The alkaline action upon the nickel-aluminum alloy is preferably such that only a very thin layer of the highly active nickel forms on the grain surface. A thickness of only several u is suitable. This provides a particularly good wear resistance and hence increases the catalyst life.
The nickel-aluminum alloy may have a nickel content of 20 to weight percent, although an alloy with a nickel content of 45 to 55 Weight percent is preferred. A granular alloy, whose grain size is about 1-5 mm., is particularly favorable.
It is particularly advantageous to obtain hydrogen by the method according to the invention, in that the Raneynickel catalyst may be very easily produced, is simple to handle, and well suited for regeneration. Theoretically, Raney-nickel, which is activated all the way through, is also suitable for the production of hydrogen through catalytic vapor reforming of hydrocarbons or their oxygencontaining derivatives. However, in practice, this is without significance. Raney-nickel, which is activated throughout, has first of all the disadvantage of being pyrophoric and having a very low mechanical stability. It is completely unsuitable as a material for a solid bed catalyst. On the other hand, Raney-nickel, which is surface-activated only is no longer self-igniting in air (pyrophoric) and may remain in the open air for as long as desired, without suffering an essential loss of activity.
Compared to the other known methods for producing hydrogen through the use of catalysts, the new contact catalyst is also distinguished by the fact that the carbon deposit on the catalysts, which particularly occurs in small installations during the reaction process, may very easily be removed. In the catalyst of our invention, the carbon deposit occurs exclusively at the grain surface and is easily removed through after-activating in a lye solution, i.e. our new catalyst may be easily regenerated. By contrast, in conventional catalysts, the carbon precipitates in the pores and thereby mechanically destroys the catalyst. As a result, the conventional catalyst must be exchanged in such instances.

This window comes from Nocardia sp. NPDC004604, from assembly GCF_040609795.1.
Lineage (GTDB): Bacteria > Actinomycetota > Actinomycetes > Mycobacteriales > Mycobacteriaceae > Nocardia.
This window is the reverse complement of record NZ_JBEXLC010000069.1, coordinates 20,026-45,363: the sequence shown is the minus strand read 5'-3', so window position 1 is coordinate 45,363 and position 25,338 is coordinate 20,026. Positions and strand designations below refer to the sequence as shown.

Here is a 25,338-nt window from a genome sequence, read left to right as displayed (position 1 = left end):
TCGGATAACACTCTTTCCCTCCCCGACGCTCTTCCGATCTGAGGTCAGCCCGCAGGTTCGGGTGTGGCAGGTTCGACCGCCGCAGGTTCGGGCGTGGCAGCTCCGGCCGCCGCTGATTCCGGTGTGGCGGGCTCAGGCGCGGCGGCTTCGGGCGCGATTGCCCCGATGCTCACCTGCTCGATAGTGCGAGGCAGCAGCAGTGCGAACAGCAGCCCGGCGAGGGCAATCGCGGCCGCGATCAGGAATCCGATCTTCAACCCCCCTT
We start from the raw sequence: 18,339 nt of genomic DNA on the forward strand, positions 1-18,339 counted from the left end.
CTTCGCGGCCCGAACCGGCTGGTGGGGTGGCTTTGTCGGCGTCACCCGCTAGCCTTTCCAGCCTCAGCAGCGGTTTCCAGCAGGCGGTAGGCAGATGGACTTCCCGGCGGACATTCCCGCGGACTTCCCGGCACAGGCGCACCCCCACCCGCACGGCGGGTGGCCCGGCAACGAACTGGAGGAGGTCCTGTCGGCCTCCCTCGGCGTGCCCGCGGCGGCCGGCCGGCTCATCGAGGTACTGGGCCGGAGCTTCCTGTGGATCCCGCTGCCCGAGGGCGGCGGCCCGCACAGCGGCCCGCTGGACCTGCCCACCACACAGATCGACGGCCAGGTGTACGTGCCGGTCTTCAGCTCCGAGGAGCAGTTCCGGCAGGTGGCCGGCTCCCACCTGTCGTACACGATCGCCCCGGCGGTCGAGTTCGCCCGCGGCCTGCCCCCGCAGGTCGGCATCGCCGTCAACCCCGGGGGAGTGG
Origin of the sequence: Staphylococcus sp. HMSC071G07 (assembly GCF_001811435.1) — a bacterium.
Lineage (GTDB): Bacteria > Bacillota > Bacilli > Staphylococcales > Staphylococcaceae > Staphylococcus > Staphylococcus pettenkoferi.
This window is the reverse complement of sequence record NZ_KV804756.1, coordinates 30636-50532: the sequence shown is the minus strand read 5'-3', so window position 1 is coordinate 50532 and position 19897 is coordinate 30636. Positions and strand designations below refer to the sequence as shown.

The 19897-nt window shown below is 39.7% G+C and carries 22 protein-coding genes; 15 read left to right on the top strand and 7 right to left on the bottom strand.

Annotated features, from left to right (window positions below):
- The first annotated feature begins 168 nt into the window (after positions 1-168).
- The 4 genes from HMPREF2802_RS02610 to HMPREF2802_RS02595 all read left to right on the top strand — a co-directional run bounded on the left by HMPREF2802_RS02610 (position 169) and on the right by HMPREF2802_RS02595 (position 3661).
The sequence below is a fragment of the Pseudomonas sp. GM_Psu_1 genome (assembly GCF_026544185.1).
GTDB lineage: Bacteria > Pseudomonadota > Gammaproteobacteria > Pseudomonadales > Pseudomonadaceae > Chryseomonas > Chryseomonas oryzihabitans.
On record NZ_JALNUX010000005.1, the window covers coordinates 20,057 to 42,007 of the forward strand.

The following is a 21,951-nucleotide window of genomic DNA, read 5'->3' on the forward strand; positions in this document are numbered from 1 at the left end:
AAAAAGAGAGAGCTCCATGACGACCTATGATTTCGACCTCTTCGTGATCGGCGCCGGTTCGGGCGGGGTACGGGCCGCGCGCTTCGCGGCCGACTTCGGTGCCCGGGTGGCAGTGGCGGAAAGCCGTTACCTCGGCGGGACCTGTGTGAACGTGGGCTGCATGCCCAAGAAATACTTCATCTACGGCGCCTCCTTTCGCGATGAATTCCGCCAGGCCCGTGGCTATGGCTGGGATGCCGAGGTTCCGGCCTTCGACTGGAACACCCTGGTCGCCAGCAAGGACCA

The hydrocarbons used, according to our invention, may be saturated, aliphatic, cycloaliphatic, aromatic, and unsaturated hydrocarbons with 1 to 10 carbon atoms. Methane,'ethane and propane are especially suitable. The reaction takes place at temperatures between 600 and 800 C.
By oxygen-containing hydrocarbons, we mean aliphatic saturated and unsaturated alcohols, of which methanol, ethanol, and isopropanol are particularly suitable. The optimum temperatures for these hydrocarbons are from 300 to 400 C. The catalytic action of the new catalyst is particularly surprising because of vapor reformation of alcohols.
It is further worthy of mention that one can operate with a very small excess of vapor according to the method of the invention. For example, the optimum mol ratio of water:methane is 2; with methanol, the mol ratio may even be 1:1.
The following examples are given for a more detailed disclosure of the method according to the invention.
Example 1 mg composition, dependlng on operational conditions:
Temperature, C 750 750 650 M01 ratio, 1120:0114 3. 2 3. 8 3. 3 M01 percent:
H2 76. 4 76. 6 75. CO 12.4 10.6 7.8 CO2" 9.8 11. 2 12.9 CH4 1. 4 1. 6 4. 3 11'; yield, percent* 79. 81 76 CH4 reaction, percent 94 93 8. 3
*To calculate the H: yield, the obtained amount H is set at a ratio of the amount which would result at a 100% conversion of CH4 into 00 according to the reaction equation: CH4 2H2O+ CO2 4H2 Example 2 Methanol and water vapor were brought to reaction conditions at 350 C., in the same apparatus as in Example 1, over a catalyst charge, which had been pretreated according to Example 1. At a fluid flow rate of 2.7 vol./vol./h. and a H O:CH OH ratio of 2.7, the H yield (relative to 100% conversion of the methanol into CO amounted to 72.5%.
The dry reaction gas had the following composition: